Tuesday, May 23, 2006


I am officially out of deep thoughts, and I need a little time for new ones to grow before Oxford hits me like a truck, but I have a few last thank you's to give.

1. Thank you to Karl. I can't even put into words what you've given me, but I know it's made me a better person and teacher.
2. Thank you to the other founding fathers of our technology team. I joined this team because I looked at your names and knew that I could trust you.
3. Thank you to my students for helping me take risks and for encouraging me unconditionally. I think the world of you.

This is beginning to sound like a senior yearbook page, so before I start saying things like, "You rock!" and "Never change," I'm going to sign off for a little while. I'll try to blog from Oxford a few times. Until then, you can find me jogging, playing frisbee, or attempting to take my cats on a walk wherever I can find a relatively dog-free park.

Tuesday, May 09, 2006

The Gorilla and I

It's a little like wrestling a gorilla.
You don't quit when you're tired; you quit when the gorilla is tired.
-Robert Strauss
Well, both the gorilla and I are exhausted, and we are pretty much wrestling to humor each other. Can somebody offer me something that will get me through the next two and a half weeks? Does anybody understand this metaphor? I think my post-modern technological poetry website has officially ruined my brain.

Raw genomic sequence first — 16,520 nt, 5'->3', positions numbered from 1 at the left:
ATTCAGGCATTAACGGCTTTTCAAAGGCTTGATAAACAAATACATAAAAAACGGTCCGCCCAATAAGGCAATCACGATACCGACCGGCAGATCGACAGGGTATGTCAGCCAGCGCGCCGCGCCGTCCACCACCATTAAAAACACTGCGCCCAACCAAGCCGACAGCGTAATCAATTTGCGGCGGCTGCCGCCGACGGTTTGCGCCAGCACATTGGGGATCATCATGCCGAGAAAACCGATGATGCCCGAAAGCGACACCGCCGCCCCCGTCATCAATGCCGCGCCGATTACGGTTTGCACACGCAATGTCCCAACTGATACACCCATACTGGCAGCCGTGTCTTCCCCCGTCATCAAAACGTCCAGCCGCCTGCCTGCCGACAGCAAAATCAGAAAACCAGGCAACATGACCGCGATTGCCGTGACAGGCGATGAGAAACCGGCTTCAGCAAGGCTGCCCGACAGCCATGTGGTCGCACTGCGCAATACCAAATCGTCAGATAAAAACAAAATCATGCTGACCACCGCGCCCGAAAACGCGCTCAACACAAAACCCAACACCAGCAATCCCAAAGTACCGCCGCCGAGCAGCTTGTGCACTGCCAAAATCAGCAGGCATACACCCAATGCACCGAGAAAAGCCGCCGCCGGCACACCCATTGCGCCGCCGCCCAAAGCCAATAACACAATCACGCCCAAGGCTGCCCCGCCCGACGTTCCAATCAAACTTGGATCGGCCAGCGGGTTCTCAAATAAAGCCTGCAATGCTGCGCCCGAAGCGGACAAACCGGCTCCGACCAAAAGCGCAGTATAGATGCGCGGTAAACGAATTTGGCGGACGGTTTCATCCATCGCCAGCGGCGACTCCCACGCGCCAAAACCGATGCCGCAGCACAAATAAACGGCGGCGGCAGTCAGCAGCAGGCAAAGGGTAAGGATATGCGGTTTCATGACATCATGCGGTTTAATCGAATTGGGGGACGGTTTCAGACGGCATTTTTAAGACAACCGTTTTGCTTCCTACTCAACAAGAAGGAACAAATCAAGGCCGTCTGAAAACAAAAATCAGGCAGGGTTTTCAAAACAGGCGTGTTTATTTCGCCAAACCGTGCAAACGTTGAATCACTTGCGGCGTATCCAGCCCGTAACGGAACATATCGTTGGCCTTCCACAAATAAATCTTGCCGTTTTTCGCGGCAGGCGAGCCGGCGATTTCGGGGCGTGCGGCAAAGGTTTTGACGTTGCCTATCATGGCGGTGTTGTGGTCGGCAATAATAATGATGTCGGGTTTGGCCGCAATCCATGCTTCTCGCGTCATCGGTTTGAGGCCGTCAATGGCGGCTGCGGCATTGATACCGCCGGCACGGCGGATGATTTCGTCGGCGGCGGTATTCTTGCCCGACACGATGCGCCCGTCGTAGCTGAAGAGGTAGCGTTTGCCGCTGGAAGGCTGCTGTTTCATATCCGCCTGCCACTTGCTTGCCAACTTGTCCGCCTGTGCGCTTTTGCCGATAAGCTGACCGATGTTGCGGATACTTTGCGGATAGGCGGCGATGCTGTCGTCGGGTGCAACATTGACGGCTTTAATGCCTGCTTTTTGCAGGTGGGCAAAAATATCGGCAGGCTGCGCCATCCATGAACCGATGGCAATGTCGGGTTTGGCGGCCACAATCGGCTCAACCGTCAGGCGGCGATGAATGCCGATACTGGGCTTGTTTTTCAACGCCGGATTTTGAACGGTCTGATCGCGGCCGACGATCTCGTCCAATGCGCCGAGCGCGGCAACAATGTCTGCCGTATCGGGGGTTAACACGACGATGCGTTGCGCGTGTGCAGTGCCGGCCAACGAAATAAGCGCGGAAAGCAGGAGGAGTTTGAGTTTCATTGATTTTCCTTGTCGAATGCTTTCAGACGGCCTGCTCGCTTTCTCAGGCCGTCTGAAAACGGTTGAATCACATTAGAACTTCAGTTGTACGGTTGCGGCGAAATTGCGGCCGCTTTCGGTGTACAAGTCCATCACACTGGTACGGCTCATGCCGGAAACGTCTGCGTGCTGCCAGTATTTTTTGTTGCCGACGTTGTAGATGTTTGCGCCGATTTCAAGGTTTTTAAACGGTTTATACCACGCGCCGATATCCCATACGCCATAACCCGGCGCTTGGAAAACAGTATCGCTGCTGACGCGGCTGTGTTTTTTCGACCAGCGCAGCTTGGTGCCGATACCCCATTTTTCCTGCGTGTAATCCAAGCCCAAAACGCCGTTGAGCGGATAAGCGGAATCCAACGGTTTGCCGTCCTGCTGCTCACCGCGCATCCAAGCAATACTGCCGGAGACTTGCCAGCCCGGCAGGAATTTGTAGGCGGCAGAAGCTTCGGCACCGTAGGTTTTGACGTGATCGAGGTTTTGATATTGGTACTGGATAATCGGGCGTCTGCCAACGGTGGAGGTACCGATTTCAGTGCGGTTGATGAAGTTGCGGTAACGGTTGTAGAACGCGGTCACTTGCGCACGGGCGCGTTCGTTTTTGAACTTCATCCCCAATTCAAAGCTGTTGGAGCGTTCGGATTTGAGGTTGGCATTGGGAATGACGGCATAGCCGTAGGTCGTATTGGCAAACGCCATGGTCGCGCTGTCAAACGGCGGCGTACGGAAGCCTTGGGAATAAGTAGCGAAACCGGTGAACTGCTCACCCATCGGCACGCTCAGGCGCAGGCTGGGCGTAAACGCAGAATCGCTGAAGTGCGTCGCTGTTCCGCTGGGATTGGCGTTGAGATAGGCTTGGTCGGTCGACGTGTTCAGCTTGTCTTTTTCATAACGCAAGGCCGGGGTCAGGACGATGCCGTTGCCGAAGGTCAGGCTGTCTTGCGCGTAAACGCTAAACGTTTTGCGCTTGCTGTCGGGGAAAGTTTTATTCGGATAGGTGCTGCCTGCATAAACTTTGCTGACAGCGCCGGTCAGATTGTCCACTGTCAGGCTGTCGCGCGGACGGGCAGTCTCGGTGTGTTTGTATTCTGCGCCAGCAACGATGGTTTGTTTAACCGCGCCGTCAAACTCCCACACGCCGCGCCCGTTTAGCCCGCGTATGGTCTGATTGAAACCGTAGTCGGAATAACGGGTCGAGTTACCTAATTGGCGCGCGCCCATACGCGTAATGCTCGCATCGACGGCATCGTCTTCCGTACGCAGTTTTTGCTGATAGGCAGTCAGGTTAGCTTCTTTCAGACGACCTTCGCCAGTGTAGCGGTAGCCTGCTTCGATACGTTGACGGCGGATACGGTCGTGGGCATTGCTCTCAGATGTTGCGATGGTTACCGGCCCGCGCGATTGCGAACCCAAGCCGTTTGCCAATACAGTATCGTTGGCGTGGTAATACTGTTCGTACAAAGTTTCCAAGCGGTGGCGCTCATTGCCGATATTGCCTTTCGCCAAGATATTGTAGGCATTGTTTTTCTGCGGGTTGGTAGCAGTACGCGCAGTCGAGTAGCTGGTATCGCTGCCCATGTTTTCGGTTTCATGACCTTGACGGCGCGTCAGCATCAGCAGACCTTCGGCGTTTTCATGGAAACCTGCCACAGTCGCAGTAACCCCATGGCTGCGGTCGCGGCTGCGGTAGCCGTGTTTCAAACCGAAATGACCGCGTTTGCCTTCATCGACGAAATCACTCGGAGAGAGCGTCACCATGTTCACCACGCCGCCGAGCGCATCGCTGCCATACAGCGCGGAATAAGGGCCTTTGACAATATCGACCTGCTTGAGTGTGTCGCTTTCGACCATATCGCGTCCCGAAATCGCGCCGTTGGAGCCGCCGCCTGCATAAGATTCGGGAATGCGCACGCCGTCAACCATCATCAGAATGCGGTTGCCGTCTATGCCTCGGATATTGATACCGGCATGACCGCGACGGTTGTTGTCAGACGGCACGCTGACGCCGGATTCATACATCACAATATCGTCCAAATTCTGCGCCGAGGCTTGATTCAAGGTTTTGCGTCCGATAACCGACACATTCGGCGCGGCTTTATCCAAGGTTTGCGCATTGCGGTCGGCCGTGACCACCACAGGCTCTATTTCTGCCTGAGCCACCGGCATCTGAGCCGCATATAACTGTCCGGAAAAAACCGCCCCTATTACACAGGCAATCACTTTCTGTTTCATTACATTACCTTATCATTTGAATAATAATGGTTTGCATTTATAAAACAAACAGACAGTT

Wednesday, May 03, 2006

Digital Down to the Bones

I found a website dedicated to "technological poetry," a concept that seems almost paradoxical to me. What does technology have to do with the soul, I wonder? Here is the website's motto:

"This is a place for poetry and fiction born to pixels rather than the page--writing that's digital down to its bones. Art is the technology of the soul."

I just posted it to my 1st hour English 10 class because they're currently studying in poetry, and I'm eager to see how they'll react. If you have a few minutes and would like to play with this interactive poetry website, I'd love some feedback. Here's the address and the poems that I found particularly intriguing:

Be sure to check out the links to the following three poems (you'll need a computer with sound):1. "Xylo" (Peter Howard)2. "Stained Word Window" (Deena Larsen)3. "The Dancing Rhinoceri of Bangladesh" (Millie Niss)